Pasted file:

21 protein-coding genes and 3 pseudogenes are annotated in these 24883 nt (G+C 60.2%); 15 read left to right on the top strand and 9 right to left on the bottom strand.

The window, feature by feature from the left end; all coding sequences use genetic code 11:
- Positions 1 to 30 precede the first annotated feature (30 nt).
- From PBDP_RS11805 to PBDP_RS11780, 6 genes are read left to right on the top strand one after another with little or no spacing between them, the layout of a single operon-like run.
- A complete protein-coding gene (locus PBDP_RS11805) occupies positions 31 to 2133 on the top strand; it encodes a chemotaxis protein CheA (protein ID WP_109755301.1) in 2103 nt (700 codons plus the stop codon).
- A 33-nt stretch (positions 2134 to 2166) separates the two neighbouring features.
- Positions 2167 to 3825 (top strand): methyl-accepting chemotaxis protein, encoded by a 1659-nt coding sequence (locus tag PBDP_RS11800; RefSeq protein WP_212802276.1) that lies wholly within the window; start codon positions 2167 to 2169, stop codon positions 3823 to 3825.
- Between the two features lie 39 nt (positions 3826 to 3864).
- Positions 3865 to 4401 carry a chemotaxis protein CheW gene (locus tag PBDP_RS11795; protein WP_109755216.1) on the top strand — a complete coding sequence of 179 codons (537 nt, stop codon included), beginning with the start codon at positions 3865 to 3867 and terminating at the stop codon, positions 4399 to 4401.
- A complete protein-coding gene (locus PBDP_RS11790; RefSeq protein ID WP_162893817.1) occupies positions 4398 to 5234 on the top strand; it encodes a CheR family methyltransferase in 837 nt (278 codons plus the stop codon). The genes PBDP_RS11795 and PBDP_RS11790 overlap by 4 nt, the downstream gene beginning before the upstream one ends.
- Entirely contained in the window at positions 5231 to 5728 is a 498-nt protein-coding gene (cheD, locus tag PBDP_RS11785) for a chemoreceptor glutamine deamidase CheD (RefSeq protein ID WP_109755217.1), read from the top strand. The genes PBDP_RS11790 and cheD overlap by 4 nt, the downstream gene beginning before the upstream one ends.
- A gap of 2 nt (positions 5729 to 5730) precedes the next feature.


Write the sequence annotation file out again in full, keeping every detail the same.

21 protein-coding genes and 3 pseudogenes are annotated in these 24883 nt (G+C 60.2%); 15 read left to right on the top strand and 9 right to left on the bottom strand.

The window, feature by feature from the left end; all coding sequences use genetic code 11:
- Positions 1 to 30 precede the first annotated feature (30 nt).
- From PBDP_RS11805 to PBDP_RS11780, 6 genes are read left to right on the top strand one after another with little or no spacing between them, the layout of a single operon-like run.
- A complete protein-coding gene (locus PBDP_RS11805) occupies positions 31 to 2133 on the top strand; it encodes a chemotaxis protein CheA (protein ID WP_109755301.1) in 2103 nt (700 codons plus the stop codon).
- A 33-nt stretch (positions 2134 to 2166) separates the two neighbouring features.
- Positions 2167 to 3825 (top strand): methyl-accepting chemotaxis protein, encoded by a 1659-nt coding sequence (locus tag PBDP_RS11800; RefSeq protein WP_212802276.1) that lies wholly within the window; start codon positions 2167 to 2169, stop codon positions 3823 to 3825.
- Between the two features lie 39 nt (positions 3826 to 3864).
- Positions 3865 to 4401 carry a chemotaxis protein CheW gene (locus tag PBDP_RS11795; protein WP_109755216.1) on the top strand — a complete coding sequence of 179 codons (537 nt, stop codon included), beginning with the start codon at positions 3865 to 3867 and terminating at the stop codon, positions 4399 to 4401.
- A complete protein-coding gene (locus PBDP_RS11790; RefSeq protein ID WP_162893817.1) occupies positions 4398 to 5234 on the top strand; it encodes a CheR family methyltransferase in 837 nt (278 codons plus the stop codon). The genes PBDP_RS11795 and PBDP_RS11790 overlap by 4 nt, the downstream gene beginning before the upstream one ends.
- Entirely contained in the window at positions 5231 to 5728 is a 498-nt protein-coding gene (cheD, locus tag PBDP_RS11785) for a chemoreceptor glutamine deamidase CheD (RefSeq protein ID WP_109755217.1), read from the top strand. The genes PBDP_RS11790 and cheD overlap by 4 nt, the downstream gene beginning before the upstream one ends.
- A gap of 2 nt (positions 5729 to 5730) precedes the next feature.